Brusselization is a term that describes the indiscriminate and careless introduction of modern high-rise buildings into gentrified neighborhoods. Beginning in the 1960s and continuing into the 1980s, the construction of new office towers and modern hotels and apartment blocks introduced new functional and aesthetic elements in Brussels, including large building sizes and industrial materials such as steel, reinforced concrete, chrome, and glass that stood in stark contrast to the city's traditional architectural landscape.
   Brusselization was driven by a laissez-faire approach to city planning, which featured a lack of detailed and enforced zoning regulations, the desire of municipal authorities to cater to national political interests at the expense of local residents, disagreements among the 19 communes of the agglomeration, and ineffective preservation programs.
   A byword employed by both Belgian and foreign planners to define haphazard urban development and redevelopment, brusseliza-tion has left the city with a townscape that incongruously juxtaposes historic buildings with modern office blocks, for example, around the Cité Administrative and the Théâtre royal de la Monnaie. Ongoing construction, much of it spurred by the city's role as host of the European Union, coupled with the loss of landmark buildings, notably Victor Horta's Maison du Peuple in 1965, sparked growing demands that metropolitan officials disallow unregulated development projects. Environmentalists and preservationists formed action groups, including the Ateliers de Recherche et d'Action urbaines, to save and renovate noteworthy sites. Notably, construction of the IBM tower elicited mass protests in 1978. In 1993, urban heritage laws were enacted that outlawed demolition of architecturally and historically significant buildings. Authorities in a city development plan of 1999 declared high-rise buildings to be incompatible with the architectural aesthetics of the city center.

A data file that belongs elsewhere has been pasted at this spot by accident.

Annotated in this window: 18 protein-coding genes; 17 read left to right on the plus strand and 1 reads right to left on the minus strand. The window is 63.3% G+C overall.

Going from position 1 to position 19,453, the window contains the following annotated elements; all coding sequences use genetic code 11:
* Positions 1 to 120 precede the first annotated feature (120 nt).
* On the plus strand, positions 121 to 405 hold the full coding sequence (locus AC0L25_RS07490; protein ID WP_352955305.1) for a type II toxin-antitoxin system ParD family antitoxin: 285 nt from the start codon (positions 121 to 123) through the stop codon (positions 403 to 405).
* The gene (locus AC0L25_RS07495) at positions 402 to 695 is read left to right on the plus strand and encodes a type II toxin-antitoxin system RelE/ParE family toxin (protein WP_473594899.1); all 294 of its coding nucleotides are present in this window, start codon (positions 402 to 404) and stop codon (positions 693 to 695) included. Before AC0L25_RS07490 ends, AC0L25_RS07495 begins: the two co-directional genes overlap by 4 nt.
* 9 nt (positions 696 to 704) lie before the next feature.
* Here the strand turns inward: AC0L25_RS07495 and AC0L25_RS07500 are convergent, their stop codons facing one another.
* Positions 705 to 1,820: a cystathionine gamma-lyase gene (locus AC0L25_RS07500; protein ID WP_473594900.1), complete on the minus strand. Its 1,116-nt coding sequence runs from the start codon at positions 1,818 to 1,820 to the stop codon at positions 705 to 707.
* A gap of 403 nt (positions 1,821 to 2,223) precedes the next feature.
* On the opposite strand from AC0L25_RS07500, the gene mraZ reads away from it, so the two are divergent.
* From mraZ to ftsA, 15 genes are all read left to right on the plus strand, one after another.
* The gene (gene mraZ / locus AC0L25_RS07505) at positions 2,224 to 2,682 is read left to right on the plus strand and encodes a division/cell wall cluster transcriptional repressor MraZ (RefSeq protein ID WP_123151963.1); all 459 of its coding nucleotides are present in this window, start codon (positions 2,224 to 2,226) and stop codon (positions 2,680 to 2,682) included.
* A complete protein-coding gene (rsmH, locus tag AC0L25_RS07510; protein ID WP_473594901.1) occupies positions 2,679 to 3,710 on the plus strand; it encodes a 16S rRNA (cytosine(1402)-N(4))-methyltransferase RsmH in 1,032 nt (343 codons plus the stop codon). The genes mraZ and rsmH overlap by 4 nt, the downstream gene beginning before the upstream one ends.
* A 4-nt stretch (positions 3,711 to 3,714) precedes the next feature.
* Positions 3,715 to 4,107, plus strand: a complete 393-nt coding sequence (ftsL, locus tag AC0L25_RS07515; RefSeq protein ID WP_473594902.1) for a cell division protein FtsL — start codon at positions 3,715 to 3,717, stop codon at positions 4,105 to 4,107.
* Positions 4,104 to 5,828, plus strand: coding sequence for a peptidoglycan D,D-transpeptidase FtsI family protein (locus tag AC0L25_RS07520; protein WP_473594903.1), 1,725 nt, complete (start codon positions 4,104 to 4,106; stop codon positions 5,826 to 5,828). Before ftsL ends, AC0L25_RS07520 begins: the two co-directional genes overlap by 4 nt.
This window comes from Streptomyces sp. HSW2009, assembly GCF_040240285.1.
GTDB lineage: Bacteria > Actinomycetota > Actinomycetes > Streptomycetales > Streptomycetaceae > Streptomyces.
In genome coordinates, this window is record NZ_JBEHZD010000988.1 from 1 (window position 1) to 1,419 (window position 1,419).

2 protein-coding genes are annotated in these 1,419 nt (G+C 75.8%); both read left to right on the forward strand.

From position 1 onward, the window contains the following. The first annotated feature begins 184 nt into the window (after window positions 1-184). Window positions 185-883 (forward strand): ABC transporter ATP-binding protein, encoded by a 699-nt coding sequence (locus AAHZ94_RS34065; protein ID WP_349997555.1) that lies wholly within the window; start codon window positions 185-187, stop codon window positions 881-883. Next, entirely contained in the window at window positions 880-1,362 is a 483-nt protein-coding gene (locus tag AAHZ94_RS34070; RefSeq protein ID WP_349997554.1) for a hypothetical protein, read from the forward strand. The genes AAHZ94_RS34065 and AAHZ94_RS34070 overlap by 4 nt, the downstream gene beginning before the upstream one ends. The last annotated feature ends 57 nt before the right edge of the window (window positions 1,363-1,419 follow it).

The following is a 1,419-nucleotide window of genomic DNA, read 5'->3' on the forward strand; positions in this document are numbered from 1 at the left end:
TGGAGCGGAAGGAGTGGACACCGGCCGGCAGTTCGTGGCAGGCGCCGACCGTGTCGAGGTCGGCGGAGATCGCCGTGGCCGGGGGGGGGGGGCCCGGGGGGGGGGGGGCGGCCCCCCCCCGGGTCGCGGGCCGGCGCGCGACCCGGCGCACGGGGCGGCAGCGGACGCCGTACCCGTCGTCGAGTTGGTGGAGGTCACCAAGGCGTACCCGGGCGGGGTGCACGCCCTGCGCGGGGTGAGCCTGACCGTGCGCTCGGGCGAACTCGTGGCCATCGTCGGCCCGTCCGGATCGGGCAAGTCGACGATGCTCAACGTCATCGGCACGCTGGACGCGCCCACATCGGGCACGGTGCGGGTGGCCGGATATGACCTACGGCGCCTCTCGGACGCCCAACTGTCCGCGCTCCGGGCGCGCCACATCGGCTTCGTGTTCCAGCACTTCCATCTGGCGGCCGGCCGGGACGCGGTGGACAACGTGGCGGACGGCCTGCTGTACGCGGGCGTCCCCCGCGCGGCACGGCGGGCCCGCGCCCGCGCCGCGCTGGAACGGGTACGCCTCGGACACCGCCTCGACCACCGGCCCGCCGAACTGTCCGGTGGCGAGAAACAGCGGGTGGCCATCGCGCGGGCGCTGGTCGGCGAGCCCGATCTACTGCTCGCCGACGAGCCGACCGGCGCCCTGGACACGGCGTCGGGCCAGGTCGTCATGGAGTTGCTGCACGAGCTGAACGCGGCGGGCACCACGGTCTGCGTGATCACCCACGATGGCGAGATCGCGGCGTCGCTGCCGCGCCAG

See also Architecture.

Historical Dictionary of Brussels. .

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